Friday, March 13, 2009

Feelings of futility in speculative philosophy

[Mar 12, 2009 (title unknown) from enowning
"In a Sorry State" from Muriel Barbery's The Elegance of the Hedgehog.
After one month of frenetic reading I come to the conclusion, with immense relief, that phenomenology is a fraud. In the same way that cathedrals have always aroused in me the sensation of extreme light-headedness one often feels in the presence of man-made tributes to the glory of something that does not exist, phenomenology has tested to the extreme my ability to believe that so much intelligence could have gone to serve so futile an undertaking... When you set out to deal with phenomenology, you have to be aware of the fact that it boils down to two questions: What is the nature of human consciousness? What do we know of the world? Let's start with the first question. For millennia now, by way of "know thyself" to "I think therefore I am," mankind has been rambling on about the ridiculous human prerogative that is our consciousness of our own existence and above all the ability of this consciousness to make itself its own object... All of phenomenology is founded on this certainty: our reflective consciousness, the sign of our ontological dignity, is the only entity we have that is worth studying, for it saves us from biological determinism. No one seems aware of the fact that, since we are animals subject to the cold determinism of physical things, all of the foregoing is null and void. Pp.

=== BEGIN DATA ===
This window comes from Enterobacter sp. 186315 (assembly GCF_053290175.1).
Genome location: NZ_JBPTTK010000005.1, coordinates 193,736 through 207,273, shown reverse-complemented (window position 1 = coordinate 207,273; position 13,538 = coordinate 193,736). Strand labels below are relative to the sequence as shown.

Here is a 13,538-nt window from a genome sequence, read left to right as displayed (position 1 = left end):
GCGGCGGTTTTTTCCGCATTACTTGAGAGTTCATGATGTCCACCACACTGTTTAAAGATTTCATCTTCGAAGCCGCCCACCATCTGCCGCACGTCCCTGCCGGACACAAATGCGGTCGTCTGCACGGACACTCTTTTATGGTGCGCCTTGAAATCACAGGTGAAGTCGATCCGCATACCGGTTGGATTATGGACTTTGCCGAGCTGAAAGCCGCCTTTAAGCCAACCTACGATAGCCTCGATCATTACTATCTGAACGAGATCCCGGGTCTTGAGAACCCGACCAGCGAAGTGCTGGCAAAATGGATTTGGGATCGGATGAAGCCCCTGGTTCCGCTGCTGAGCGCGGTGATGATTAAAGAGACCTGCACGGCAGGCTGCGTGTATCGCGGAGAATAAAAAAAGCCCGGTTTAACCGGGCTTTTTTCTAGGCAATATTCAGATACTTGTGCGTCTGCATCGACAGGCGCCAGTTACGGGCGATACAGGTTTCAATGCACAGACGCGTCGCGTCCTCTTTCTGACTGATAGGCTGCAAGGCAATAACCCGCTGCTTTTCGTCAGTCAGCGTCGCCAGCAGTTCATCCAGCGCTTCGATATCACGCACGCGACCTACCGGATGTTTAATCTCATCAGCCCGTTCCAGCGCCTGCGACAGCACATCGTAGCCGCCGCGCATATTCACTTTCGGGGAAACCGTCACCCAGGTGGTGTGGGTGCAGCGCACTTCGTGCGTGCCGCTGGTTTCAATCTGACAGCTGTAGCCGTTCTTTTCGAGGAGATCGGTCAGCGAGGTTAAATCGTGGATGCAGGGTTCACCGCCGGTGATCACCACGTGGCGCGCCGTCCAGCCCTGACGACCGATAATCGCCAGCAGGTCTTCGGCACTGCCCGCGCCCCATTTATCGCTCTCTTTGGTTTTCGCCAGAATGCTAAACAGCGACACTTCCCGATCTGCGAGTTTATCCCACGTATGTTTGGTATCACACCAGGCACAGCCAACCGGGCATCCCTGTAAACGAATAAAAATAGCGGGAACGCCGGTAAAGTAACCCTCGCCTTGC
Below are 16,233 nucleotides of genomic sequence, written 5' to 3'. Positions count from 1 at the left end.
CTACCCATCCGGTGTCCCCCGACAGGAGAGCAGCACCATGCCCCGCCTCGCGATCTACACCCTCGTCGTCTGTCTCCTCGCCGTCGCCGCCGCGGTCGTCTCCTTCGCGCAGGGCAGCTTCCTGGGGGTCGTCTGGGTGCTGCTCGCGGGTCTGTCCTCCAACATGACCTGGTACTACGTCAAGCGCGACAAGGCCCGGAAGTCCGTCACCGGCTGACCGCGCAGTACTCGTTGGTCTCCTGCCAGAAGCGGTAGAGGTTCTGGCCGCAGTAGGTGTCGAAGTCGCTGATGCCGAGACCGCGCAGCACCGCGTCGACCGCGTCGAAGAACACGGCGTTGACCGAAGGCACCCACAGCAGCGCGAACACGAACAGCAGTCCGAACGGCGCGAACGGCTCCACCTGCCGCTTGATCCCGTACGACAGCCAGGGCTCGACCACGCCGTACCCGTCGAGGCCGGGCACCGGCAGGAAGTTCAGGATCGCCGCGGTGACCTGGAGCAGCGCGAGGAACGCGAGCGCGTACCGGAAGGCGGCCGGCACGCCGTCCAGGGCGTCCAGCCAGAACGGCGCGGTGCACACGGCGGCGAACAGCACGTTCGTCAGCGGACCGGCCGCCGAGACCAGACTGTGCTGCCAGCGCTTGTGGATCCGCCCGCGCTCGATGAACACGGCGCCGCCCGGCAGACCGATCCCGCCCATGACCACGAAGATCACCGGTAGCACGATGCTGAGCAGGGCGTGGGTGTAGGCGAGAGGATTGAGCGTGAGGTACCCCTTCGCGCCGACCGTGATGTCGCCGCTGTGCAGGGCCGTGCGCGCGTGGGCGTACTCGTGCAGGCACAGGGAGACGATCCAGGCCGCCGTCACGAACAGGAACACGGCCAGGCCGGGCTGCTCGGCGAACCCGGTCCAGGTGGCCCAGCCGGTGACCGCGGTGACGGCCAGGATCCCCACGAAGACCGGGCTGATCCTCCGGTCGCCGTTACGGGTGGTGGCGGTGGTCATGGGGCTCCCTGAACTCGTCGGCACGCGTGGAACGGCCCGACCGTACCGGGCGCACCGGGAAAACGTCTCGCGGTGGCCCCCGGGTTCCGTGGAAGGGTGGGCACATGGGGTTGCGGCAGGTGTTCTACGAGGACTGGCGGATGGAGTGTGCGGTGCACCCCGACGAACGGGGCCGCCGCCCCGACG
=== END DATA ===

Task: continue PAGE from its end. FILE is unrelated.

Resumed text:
[“African ethics is like North American communitarianism in its emphasis on community, although (as we shall see later) there are important differences between the two in the process by which norms are established. The concern that motivates communitarianism in its critique of the ‘unfettered self’ or of ‘atomism’ against liberalism is entirely in keeping with African ethics, which rejects the idea that being a human person and acting with responsibility is merely the result of having assented to rational principles, or arguing and thinking rationally. For Black Africa, it is not the Cartesian cogito ergo sum (”I think, therefore I am”) but an existential cognatus [cognitus] sum, ergo sumus (”I am known [relationally related], therefore we are”) that is decisive” (Bénézet Bujo, Foundations of an African Ethic: Beyond the Universal Claims of Western Morality, p. 4).
N.b. The translation "I am known," for cognatus sum seems problematic, as cognatus means something in the neighborhood of "I am related," or "I am connected (in a familial sense)." The Latin equivalent of "I am known," is cognitus sum. Even so, both potential meanings are suggestive.
African Ethics: Cognatus/cognitus sum, ergo sumus
from Per Caritatem by Cynthia R. Nielsen]

Thanks to the writings of The Mother & Sri Aurobindo, Savitri Erans are saved from this sort of feelings of futility that descends in the course of undertaking speculative philosophy. [TNM]

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